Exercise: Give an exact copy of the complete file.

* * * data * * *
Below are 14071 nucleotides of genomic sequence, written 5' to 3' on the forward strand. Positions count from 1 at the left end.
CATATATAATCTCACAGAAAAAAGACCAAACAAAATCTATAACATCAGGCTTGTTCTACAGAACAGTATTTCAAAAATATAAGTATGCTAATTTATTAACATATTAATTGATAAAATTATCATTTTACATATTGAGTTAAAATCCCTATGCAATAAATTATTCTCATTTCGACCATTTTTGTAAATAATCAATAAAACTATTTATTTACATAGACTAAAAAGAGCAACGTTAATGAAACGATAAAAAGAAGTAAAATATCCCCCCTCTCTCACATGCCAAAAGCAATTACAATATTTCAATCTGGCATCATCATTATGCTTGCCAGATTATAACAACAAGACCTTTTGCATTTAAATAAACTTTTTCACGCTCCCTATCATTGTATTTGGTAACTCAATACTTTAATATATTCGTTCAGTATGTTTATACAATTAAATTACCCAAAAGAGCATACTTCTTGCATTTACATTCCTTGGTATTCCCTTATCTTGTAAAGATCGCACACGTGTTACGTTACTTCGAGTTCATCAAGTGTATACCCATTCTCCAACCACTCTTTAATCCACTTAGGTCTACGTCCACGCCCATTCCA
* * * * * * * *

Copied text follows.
Below are 14071 nucleotides of genomic sequence, written 5' to 3' on the forward strand. Positions count from 1 at the left end.
CATATATAATCTCACAGAAAAAAGACCAAACAAAATCTATAACATCAGGCTTGTTCTACAGAACAGTATTTCAAAAATATAAGTATGCTAATTTATTAACATATTAATTGATAAAATTATCATTTTACATATTGAGTTAAAATCCCTATGCAATAAATTATTCTCATTTCGACCATTTTTGTAAATAATCAATAAAACTATTTATTTACATAGACTAAAAAGAGCAACGTTAATGAAACGATAAAAAGAAGTAAAATATCCCCCCTCTCTCACATGCCAAAAGCAATTACAATATTTCAATCTGGCATCATCATTATGCTTGCCAGATTATAACAACAAGACCTTTTGCATTTAAATAAACTTTTTCACGCTCCCTATCATTGTATTTGGTAACTCAATACTTTAATATATTCGTTCAGTATGTTTATACAATTAAATTACCCAAAAGAGCATACTTCTTGCATTTACATTCCTTGGTATTCCCTTATCTTGTAAAGATCGCACACGTGTTACGTTACTTCGAGTTCATCAAGTGTATACCCATTCTCCAACCACTCTTTAATCCACTTAGGTCTACGTCCACGCCCATTCCA